A few kilometers from Parc Cacique Henri, in downtown Anse-à-Pitres, little schoolchildren gaze at the iron sculpture of a giant lizard on display in the sales area of Berthony Chéry, the town's sculptor. It's a little open-air shop on the side of the road. Flowers, animals and even hand-crafted human faces in cut iron are all on display. "I consider the lizard a historical monument. It should represent the commune of Anse-à-Pitres. Everywhere. But some people don't see it the way I do. On the contrary, they kill them to eat them. While I'm building, they're destroying", complains the sculptor. "I shouldn't be crossing the border into the Dominican Republic with a work like this. A gentleman just approached me. We're in the middle of negotiations. I'm going to give it to him to pass on to the other side. Over there, it might be better considered", Berthony points out sadly.

While the sculptor uses the image of the lizards as a source of inspiration for his work, other residents of Anse-à-Pitre hunt them. On site, we met Raoul, a former lizard poacher. In our presence, he designed a trap to intercept lizards in the rocky outcrop. A truly well-crafted demonstration. A code set in a flat rock is placed over a hole. The aim is to capture them, whatever the cost. "It's an animal that interests me a lot. We recover it. We experiment with it. We kill it and eat it. I can't control the number of lizards I catch in traps. Sometimes I kill as many as five lizards a day. We can hold them by codes, and other times we use trained dogs to hunt them," he explains.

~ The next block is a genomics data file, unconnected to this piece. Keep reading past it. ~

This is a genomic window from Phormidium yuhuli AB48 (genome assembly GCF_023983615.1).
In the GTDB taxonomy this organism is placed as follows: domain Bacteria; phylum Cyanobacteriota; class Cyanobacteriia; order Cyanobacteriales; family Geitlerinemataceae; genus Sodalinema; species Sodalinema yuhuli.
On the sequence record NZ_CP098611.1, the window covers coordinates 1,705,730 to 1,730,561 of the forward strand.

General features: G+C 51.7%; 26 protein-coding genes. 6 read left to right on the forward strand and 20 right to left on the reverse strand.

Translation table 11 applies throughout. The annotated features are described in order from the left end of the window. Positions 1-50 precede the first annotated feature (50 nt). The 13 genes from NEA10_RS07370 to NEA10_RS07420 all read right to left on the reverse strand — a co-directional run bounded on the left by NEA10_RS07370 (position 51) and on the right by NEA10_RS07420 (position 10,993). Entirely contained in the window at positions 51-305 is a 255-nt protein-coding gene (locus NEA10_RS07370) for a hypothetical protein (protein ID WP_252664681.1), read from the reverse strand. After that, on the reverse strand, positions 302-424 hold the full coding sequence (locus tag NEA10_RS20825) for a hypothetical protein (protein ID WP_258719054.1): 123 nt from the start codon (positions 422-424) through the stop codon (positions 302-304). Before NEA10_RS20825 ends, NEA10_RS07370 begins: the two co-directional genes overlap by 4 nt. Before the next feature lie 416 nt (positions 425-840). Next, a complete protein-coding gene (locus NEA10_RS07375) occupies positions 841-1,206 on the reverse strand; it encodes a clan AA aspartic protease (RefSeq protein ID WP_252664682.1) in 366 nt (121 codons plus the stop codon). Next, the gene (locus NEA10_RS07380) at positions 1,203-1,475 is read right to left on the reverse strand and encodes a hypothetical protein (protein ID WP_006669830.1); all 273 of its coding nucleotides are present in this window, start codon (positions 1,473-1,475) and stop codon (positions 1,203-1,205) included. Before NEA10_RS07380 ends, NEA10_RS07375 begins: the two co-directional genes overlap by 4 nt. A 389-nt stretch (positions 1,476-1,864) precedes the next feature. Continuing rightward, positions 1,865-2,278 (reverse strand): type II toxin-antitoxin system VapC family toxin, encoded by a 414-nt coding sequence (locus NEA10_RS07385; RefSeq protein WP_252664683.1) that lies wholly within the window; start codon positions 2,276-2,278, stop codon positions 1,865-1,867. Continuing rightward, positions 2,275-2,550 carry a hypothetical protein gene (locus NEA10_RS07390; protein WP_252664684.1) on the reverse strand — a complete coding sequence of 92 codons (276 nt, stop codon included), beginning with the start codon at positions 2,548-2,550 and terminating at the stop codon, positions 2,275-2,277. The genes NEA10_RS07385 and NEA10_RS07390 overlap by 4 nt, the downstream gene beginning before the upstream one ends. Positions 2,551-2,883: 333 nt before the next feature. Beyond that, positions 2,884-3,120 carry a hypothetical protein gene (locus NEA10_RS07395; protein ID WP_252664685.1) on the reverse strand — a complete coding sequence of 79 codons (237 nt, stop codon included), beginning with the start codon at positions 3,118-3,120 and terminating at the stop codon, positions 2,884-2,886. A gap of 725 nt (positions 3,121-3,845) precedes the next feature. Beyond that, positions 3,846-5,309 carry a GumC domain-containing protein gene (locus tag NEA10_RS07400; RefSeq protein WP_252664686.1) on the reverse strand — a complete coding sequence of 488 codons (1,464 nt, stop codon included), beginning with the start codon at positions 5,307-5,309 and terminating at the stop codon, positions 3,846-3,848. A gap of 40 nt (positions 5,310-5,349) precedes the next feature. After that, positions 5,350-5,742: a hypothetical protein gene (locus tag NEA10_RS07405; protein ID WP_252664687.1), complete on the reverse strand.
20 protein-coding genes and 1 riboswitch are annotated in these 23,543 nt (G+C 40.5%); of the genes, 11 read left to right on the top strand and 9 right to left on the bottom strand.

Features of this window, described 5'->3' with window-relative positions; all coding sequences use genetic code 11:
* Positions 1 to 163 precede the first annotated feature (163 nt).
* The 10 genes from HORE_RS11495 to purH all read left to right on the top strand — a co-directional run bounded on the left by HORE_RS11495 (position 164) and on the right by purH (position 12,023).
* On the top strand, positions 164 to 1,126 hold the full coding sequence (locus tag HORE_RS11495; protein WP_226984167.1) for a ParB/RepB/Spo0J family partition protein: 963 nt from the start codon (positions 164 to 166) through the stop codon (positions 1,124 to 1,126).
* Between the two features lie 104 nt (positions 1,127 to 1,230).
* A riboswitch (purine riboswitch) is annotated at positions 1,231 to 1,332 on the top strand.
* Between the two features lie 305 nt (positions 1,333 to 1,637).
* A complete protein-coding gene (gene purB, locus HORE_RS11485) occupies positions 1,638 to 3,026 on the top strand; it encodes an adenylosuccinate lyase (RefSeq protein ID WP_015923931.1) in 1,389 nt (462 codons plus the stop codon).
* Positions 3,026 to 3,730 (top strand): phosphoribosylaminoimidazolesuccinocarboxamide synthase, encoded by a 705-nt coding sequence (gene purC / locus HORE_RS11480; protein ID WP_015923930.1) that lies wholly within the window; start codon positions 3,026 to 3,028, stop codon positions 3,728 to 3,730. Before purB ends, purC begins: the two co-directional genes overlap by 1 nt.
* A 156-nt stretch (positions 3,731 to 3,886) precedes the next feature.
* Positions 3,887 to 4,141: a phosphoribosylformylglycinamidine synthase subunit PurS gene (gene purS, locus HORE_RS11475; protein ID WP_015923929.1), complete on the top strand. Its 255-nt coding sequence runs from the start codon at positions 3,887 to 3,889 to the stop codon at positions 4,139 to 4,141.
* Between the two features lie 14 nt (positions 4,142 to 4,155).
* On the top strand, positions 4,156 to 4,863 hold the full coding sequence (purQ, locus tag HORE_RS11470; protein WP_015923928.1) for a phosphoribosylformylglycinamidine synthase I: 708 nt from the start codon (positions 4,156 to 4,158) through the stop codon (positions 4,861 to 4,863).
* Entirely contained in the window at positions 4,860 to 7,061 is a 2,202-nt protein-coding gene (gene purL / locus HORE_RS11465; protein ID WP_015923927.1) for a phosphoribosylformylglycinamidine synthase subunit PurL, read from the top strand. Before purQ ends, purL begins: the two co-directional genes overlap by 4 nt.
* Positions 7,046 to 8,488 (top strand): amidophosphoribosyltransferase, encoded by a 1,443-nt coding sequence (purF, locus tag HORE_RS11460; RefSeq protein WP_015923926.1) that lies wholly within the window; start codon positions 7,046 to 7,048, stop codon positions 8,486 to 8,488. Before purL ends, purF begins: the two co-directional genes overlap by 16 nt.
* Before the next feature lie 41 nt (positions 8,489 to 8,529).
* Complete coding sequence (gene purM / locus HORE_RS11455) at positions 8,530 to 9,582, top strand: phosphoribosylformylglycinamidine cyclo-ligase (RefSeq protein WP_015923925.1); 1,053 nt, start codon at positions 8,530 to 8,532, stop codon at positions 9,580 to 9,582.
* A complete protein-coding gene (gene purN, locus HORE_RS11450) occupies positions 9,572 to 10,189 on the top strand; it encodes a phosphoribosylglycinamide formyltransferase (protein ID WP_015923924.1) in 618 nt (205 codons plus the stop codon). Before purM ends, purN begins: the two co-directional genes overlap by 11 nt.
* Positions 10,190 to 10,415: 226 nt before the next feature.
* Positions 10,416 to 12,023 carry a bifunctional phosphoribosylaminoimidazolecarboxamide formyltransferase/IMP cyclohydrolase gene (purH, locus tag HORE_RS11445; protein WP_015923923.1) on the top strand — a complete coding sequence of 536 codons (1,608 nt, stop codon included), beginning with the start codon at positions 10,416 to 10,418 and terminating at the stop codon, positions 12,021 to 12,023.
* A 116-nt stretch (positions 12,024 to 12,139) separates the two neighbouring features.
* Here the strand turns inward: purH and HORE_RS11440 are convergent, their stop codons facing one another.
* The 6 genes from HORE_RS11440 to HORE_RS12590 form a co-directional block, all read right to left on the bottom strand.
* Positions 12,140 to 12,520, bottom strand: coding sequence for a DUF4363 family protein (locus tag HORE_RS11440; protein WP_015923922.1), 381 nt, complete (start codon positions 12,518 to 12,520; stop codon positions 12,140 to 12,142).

According to Raoul, this activity serves as a livelihood for some people. "A single recovered lizard can be worth 2,000 to 2,500 gourdes. If the person can make money in this business, he takes pleasure in doing it. But I'm not looking for pleasure in such an initiative," confides Raoul. One of the unjustified reasons given by poachers for hunting lizards is that the iguanas eat the kids. They then present themselves as regulators of a phenomenon concocted from scratch.

Excessive deforestation is the other problem facing the dry forest housing Kasedan Park. During our visit, we noticed the site of a large furnace where a few months ago charcoal was being produced for sale. "The cutting down of trees in Parc Cacique Henri has a big impact on the lizards, or at least what we call iguanas. The reason is simple: the charcoal producers cut down so many trees. These are trees that give seeds that the lizards eat", pointed out field agent René Jeune.

Between poaching and the Dominican wall, iguanas under threat in Haiti